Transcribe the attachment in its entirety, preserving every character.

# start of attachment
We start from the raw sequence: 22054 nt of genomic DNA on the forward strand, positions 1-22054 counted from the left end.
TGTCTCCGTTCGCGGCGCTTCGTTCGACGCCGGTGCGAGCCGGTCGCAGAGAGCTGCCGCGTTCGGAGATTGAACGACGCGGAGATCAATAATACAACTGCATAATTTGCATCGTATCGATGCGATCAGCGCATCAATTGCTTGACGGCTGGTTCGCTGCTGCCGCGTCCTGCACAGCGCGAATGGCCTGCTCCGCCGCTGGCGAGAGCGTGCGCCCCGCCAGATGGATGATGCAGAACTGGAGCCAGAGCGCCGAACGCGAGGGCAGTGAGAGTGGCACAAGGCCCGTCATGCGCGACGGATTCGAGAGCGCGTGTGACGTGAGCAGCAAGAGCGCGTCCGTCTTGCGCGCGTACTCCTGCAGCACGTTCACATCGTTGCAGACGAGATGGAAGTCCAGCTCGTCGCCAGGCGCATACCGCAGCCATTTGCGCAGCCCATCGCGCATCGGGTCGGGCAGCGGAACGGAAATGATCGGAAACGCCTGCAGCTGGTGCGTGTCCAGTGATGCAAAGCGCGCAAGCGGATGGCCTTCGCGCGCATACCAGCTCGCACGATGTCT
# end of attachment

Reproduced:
We start from the raw sequence: 22054 nt of genomic DNA on the forward strand, positions 1-22054 counted from the left end.
TGTCTCCGTTCGCGGCGCTTCGTTCGACGCCGGTGCGAGCCGGTCGCAGAGAGCTGCCGCGTTCGGAGATTGAACGACGCGGAGATCAATAATACAACTGCATAATTTGCATCGTATCGATGCGATCAGCGCATCAATTGCTTGACGGCTGGTTCGCTGCTGCCGCGTCCTGCACAGCGCGAATGGCCTGCTCCGCCGCTGGCGAGAGCGTGCGCCCCGCCAGATGGATGATGCAGAACTGGAGCCAGAGCGCCGAACGCGAGGGCAGTGAGAGTGGCACAAGGCCCGTCATGCGCGACGGATTCGAGAGCGCGTGTGACGTGAGCAGCAAGAGCGCGTCCGTCTTGCGCGCGTACTCCTGCAGCACGTTCACATCGTTGCAGACGAGATGGAAGTCCAGCTCGTCGCCAGGCGCATACCGCAGCCATTTGCGCAGCCCATCGCGCATCGGGTCGGGCAGCGGAACGGAAATGATCGGAAACGCCTGCAGCTGGTGCGTGTCCAGTGATGCAAAGCGCGCAAGCGGATGGCCTTCGCGCGCATACCAGCTCGCACGATGTCT